“A mother and son, father and daughter, caregiver with opposite sex client or Challenged Athletes who need assistance, would not be able to use the showers you have there without help.” Coakley-Munk suggested bookending the

facility with ADA-compliant, unisex shower rooms and an ADA-compliant unisex bathroom with no sink.

After other design changes were presented from the floor, LJP&B chair Dan Allen reminded those in attendance that the plans were schematic designs, and additional changes could be suggested as designs become more concrete.

According to the American Institute of Architects Best Practices manual, schematic designs are the first phase of a project, during which “an architect commonly develops study drawings, documents, or other media that illustrate the concepts of the design and include spatial relationships, scale, and form for review. Schematic design also is the research phase of the project, when zoning requirements or jurisdictional restrictions are discovered and addressed.”

To ensure that what is outlined in the schematic designs is actually what gets built once the plans are handed over to the city for construction (the city agreed to fund construction with $250,000 in Regional Park Improvement Funds), the architects suggested LJP&B privately fund the creation of “bridging documents,” as well.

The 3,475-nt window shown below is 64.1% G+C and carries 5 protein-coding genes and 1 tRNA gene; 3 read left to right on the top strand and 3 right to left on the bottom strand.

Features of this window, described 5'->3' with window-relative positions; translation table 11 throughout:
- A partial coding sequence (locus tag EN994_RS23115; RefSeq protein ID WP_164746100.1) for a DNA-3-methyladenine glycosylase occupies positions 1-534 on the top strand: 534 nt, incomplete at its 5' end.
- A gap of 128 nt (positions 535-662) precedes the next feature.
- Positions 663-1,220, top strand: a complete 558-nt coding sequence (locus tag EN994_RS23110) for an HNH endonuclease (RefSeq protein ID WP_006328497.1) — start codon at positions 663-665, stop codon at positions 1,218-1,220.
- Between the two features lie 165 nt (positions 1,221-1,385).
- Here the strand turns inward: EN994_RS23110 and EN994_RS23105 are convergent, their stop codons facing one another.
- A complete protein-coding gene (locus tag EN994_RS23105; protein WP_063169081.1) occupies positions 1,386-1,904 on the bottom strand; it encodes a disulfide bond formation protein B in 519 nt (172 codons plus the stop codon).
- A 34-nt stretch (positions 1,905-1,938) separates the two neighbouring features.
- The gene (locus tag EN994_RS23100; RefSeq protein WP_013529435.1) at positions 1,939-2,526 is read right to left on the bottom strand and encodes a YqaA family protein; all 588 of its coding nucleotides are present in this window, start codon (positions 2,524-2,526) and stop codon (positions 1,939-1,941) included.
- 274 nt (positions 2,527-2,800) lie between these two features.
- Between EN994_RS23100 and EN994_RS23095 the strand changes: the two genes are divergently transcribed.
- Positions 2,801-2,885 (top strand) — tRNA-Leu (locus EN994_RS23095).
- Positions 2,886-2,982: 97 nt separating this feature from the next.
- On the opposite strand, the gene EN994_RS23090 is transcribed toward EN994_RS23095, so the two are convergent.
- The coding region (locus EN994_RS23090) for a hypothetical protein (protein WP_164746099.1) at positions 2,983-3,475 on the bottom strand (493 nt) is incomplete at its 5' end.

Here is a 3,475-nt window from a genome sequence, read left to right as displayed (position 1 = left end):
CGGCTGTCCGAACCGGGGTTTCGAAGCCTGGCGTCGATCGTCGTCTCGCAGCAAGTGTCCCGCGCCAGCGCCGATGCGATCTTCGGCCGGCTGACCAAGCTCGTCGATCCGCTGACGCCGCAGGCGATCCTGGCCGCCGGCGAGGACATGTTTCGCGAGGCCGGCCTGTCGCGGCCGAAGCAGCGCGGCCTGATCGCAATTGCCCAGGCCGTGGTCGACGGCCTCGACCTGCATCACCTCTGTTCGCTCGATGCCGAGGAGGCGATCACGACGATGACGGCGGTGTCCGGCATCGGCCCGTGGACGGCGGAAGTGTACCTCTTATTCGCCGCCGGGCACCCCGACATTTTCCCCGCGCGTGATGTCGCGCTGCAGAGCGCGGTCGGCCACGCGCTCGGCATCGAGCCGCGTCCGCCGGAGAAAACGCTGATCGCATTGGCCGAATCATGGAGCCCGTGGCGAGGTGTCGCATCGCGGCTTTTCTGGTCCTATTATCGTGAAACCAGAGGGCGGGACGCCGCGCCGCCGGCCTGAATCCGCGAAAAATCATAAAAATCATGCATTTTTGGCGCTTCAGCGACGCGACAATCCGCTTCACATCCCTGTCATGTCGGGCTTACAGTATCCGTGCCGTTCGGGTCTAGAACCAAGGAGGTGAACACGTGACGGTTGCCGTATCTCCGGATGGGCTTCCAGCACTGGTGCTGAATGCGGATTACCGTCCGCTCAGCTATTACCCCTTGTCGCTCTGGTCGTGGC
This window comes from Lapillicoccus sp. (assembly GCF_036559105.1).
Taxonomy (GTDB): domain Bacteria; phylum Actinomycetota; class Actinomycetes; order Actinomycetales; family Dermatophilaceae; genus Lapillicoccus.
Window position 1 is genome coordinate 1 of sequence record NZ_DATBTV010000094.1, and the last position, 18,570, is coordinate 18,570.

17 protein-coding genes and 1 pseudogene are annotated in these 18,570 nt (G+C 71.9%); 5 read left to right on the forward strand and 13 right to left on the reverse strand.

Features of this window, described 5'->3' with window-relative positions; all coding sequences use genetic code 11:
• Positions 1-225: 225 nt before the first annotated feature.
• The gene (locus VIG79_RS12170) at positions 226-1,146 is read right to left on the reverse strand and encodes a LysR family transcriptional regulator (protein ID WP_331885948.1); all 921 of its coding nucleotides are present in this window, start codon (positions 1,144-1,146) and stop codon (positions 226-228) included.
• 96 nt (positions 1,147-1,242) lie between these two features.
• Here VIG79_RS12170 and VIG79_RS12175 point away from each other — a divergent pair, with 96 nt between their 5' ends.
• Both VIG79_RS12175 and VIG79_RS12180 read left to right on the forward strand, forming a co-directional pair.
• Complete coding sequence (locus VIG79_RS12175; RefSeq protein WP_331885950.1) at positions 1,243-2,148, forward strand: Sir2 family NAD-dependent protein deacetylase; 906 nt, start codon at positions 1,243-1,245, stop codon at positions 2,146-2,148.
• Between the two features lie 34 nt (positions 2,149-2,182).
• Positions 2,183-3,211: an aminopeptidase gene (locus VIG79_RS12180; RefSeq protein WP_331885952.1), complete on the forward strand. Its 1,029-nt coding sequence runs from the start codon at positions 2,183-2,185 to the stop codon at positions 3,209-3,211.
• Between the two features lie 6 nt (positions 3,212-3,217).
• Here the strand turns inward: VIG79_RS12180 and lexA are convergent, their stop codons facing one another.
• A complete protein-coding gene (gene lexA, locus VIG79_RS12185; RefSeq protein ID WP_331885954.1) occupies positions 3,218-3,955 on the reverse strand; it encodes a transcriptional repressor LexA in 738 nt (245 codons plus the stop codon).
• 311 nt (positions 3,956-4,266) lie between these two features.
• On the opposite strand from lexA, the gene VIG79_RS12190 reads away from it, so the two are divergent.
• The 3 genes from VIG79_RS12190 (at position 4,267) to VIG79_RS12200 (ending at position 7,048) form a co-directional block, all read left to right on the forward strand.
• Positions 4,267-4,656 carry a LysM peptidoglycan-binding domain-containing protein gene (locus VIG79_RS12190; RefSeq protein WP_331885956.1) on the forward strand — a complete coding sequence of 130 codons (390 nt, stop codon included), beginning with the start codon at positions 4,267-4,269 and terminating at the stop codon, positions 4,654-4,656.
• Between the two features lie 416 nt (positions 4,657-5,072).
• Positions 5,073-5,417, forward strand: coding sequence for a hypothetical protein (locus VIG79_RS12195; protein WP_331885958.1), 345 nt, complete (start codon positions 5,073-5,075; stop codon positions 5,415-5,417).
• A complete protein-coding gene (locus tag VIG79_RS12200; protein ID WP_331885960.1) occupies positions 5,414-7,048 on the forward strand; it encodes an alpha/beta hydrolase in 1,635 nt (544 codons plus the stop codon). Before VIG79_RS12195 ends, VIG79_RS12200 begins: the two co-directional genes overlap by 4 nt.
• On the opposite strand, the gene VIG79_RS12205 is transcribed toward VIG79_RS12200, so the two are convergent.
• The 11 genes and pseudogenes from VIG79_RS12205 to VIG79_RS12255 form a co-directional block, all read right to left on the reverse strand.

Creating bridging documents, Allen said, allows for the Safdie Rabines’ design to be the basis on which the building permit applications are filed.

Safdie added, “The advantage is that you would get the final say on the design and then the contract or architect team that does the design-build, has to build it that way and can’t just change it without the community wanting it to change. If you take the sketches we have now to the city, they will hire someone to do bridging documents and through that, anything could happen.” Further, she said, should Safdie Rabines produce the bridging documents, the timeline to construction would be shortened by about a year.

La Jolla resident Judy Adams Halter, head of the committee organizing the project, said she planned to speak with the city in early February to discuss LJP&B using available funds to hire Safdie Rabines to produce the documents.

In other Parks & Beaches news

■ Half Marathon approved: LJP&B voted unanimously to support the La Jolla Half Marathon and La Jolla Shores 5K, April 26, which is sponsored by the Kiwanis Club of La Jolla. The finish line is in Scripps Park. Leisha Battles of In Motion, Inc. (the company organizing the event) said a portion of the park and the sidewalk around it would be left open to the public.

■ Board officers chosen: Bill Robbins, a member of LJP&B and frequenter to La Jolla Cove, was elected to the position of vice-president with unanimous support. Allen will continue as chair. The board also welcomed new member, Bob Evans, who fills the spot left by John Beaver, who missed three meetings.

■ Next meeting: 4 p.m. Monday, Feb. 23 at La Jolla Rec Center, 615 Prospect St. with two presentations about open space parks in La Jolla.